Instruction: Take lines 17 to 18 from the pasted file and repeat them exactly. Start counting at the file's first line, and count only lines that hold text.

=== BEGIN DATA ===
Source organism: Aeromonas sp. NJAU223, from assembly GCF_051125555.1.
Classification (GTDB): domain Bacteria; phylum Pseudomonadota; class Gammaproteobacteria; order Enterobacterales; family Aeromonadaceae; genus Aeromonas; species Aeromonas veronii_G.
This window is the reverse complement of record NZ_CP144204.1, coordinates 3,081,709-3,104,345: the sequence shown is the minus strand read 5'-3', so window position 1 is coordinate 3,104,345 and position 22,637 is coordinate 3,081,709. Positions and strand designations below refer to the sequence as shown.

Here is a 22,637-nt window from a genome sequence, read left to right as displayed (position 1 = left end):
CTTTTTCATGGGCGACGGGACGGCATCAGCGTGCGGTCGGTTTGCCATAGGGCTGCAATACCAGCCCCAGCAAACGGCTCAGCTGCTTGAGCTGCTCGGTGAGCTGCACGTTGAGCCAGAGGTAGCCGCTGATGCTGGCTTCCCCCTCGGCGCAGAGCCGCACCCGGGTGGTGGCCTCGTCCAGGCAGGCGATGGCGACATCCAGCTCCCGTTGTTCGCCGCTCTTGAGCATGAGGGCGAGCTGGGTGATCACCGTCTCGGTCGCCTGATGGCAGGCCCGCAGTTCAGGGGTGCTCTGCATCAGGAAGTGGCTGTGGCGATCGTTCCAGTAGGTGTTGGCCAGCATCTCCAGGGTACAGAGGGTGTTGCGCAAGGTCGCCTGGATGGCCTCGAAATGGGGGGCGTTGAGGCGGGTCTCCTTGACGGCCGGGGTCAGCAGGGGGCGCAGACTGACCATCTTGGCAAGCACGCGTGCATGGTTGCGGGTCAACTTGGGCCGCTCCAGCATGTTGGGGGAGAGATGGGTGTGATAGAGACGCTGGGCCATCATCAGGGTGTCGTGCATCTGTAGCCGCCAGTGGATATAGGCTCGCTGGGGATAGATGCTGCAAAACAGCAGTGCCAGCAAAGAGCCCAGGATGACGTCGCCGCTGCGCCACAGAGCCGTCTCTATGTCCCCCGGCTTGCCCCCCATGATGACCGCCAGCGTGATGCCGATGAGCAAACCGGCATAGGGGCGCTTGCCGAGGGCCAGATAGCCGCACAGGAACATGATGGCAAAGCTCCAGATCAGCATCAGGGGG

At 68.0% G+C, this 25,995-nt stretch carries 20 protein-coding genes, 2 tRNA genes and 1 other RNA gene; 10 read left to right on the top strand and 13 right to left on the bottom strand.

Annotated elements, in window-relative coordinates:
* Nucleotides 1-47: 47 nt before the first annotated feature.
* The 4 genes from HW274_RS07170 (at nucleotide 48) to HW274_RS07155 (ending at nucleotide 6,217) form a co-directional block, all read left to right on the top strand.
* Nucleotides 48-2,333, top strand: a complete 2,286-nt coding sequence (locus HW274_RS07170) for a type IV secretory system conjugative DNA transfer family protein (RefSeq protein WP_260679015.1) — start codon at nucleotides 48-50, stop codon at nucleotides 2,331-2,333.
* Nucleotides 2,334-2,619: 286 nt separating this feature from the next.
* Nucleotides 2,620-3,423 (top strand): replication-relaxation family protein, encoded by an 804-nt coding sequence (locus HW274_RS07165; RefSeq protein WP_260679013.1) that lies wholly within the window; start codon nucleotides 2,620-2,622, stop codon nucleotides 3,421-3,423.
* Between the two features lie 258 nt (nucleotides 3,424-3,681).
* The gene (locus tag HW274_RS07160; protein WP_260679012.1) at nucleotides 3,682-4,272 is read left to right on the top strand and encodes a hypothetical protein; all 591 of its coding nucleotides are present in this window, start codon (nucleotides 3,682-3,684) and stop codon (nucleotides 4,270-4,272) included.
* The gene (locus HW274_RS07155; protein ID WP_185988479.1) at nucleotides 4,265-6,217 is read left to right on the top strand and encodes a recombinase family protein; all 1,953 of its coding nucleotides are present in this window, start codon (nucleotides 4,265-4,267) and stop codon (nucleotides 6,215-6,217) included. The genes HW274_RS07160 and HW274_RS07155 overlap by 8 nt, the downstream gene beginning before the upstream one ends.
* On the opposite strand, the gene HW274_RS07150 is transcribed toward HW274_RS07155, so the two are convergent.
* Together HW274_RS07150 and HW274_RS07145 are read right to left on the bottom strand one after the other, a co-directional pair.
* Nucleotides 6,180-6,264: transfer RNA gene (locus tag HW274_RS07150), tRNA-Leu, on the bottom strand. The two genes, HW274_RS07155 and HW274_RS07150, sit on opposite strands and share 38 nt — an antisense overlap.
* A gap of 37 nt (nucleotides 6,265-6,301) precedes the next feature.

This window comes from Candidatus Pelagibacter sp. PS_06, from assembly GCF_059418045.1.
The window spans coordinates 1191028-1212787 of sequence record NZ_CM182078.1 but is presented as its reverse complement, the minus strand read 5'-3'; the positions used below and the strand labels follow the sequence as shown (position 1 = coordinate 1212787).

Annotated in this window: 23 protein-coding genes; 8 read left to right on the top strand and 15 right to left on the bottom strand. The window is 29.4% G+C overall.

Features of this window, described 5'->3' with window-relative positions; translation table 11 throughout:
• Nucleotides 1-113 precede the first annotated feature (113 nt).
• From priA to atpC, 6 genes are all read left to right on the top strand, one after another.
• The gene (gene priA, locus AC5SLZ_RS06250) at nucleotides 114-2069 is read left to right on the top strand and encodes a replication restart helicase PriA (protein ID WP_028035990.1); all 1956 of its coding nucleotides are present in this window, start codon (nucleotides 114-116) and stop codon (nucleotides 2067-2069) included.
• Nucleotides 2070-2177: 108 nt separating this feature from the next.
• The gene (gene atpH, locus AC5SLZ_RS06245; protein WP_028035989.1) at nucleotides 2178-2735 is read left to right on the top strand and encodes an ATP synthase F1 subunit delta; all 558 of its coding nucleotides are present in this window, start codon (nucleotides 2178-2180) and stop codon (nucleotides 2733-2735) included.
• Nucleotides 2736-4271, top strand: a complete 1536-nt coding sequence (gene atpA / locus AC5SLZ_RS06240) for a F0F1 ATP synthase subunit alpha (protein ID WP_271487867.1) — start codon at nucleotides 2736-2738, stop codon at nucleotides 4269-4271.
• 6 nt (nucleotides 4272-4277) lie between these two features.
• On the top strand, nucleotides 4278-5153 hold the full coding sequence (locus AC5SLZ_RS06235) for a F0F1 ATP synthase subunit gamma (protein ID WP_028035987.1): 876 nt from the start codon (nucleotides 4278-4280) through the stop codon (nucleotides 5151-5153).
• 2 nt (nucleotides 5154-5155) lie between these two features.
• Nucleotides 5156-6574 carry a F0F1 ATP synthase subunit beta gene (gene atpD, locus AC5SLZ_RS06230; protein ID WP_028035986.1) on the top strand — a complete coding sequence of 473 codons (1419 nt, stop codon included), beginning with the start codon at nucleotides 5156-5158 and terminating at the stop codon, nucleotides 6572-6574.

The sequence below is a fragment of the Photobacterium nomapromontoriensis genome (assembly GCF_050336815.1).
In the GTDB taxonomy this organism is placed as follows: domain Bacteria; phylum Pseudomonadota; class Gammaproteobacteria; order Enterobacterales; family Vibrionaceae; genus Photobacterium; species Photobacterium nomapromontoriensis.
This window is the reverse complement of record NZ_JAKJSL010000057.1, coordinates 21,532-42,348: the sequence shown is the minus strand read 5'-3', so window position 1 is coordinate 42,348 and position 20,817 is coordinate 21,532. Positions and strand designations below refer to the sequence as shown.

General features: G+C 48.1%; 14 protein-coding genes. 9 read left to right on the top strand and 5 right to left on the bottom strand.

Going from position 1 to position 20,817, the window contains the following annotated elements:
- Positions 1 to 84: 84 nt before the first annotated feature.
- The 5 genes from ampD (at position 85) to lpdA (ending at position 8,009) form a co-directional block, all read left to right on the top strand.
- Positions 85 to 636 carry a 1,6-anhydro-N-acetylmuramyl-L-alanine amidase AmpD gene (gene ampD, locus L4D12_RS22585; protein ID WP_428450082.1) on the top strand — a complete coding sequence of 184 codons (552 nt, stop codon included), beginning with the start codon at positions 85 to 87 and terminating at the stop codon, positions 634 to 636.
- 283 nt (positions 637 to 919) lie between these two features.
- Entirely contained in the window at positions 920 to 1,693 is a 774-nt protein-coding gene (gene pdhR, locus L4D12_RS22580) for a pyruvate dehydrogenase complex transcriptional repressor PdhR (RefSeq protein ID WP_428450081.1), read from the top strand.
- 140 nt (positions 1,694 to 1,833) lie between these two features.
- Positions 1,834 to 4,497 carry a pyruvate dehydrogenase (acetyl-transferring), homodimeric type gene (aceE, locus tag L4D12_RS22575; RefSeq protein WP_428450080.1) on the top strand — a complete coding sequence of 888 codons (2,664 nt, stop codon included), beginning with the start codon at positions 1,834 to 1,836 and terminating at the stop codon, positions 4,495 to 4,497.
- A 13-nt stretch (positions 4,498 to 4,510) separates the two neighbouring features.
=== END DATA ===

* Together HW274_RS07150 and HW274_RS07145 are read right to left on the bottom strand one after the other, a co-directional pair.
* Nucleotides 6,180-6,264: transfer RNA gene (locus tag HW274_RS07150), tRNA-Leu, on the bottom strand. The two genes, HW274_RS07155 and HW274_RS07150, sit on opposite strands and share 38 nt — an antisense overlap.